To Write A Life: Marblehead Seniors Memoir Project

We  are all connected.

What do we really mean when we say this? I suspect it means something different to each of us. As a writing instructor, I am reminded each time I teach how closely connected we are through the emotional landscape. Through the recording of our life experiences, shared on the page and, if we choose, aloud, we see that we are joined through pain, loss, fear, grief, joy and, of course, love. We may experience each differently, but through sharing our unique stories, we are immediately bonded to others in the human family. In these fraught political times, how refreshing it is to forge connections rather than divisions.

To this end, local seniors joined me this fall for a three-week memoir intensive, resulting in lively conversation, heartfelt writing, and some serious bonding. Some came to writing afresh; others were published authors but new to the memoir form. Wonderful connections were made among old friends and acquaintances, and new friendships were born that have continued. Once again I was reminded of the power of writing together as a means of reinforcing the human bond.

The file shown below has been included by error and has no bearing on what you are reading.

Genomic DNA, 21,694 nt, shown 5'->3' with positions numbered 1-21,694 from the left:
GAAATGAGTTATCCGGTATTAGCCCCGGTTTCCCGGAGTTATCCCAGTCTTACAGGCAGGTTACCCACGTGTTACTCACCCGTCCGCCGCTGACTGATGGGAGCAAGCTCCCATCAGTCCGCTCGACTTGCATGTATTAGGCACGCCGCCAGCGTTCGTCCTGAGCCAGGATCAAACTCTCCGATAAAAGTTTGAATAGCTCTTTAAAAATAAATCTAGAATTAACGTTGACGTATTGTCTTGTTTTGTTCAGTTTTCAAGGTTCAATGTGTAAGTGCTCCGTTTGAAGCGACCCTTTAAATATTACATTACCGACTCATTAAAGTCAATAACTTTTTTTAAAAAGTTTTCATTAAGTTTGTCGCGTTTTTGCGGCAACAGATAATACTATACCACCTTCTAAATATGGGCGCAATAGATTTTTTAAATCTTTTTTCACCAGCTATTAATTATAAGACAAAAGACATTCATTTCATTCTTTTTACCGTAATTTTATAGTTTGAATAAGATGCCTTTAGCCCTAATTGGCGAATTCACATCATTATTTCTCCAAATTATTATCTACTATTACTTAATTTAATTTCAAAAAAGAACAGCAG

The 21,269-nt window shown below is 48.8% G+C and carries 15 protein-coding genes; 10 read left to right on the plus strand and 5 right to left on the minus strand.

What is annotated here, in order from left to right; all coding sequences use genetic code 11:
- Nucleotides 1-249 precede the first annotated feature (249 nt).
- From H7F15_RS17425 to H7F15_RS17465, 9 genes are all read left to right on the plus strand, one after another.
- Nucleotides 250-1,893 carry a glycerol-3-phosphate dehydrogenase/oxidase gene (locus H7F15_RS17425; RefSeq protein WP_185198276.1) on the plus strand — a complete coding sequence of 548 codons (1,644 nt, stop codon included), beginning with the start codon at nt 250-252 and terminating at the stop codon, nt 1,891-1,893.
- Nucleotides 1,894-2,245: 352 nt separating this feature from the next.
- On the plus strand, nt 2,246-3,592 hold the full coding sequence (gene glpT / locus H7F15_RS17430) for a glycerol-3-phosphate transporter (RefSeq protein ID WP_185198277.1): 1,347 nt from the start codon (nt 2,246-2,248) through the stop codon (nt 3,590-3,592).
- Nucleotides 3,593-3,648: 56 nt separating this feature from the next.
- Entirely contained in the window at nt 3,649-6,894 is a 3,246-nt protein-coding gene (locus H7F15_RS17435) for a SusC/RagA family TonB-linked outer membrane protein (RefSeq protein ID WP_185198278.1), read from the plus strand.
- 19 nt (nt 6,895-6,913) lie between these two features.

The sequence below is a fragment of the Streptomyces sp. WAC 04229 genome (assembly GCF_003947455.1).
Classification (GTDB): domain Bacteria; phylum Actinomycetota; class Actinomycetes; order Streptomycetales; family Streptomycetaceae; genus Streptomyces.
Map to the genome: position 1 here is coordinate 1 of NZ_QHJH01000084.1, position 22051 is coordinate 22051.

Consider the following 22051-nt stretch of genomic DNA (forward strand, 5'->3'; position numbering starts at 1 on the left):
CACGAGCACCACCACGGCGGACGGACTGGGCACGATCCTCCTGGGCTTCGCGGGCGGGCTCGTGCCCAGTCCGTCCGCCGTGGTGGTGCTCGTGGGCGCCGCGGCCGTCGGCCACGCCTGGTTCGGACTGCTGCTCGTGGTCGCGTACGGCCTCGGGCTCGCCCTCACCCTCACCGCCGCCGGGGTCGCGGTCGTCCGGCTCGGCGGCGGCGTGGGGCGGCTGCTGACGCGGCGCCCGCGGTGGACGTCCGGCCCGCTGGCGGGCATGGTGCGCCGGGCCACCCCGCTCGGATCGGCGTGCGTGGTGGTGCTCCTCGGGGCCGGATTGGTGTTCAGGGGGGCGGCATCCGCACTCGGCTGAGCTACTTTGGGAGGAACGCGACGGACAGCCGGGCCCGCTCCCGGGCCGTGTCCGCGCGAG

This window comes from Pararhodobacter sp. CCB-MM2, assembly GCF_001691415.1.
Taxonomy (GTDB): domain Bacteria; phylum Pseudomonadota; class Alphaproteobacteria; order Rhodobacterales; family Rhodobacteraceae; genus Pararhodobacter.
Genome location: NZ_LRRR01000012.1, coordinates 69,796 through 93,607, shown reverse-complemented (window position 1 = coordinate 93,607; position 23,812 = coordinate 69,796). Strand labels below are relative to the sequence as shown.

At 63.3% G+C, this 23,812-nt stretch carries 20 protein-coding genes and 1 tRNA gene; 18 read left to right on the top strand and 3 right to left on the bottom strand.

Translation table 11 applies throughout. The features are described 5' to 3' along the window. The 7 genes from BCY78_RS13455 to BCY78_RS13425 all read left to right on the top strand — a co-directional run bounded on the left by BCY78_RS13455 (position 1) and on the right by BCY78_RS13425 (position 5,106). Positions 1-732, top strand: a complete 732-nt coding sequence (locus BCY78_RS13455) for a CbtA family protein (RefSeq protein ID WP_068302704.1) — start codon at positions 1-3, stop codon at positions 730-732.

Older adults in particular have lived through significant personal and cultural shifts. As a result, they have the unique ability to inform younger generations of the past in order to better understand the present. Through the act of writing memoir, we tell the human side of history, from the challenges of wartime to the shifting roles of men and women in public and domestic life.

Of the dozen participants in the workshop, some have agreed to share their stories here: from the childhood memory of weekly visits to a science museum to the recollection of the kindness of friends in the aftermath of surgery. The stories are as unique as the individuals. As an instructor, I am consistently amazed at how the same prompt will generate such a diversity of writings. Please take a moment to enjoy just a few of them here.

Many thanks to the Marblehead Cultural Council and the Massachusetts Cultural Council for funding support and to the JCC of the North Shore for their in-kind donation of our meeting space–a room with a spectacular view, with plenty of hot coffee to keep those pens moving.

In connection,

Julianna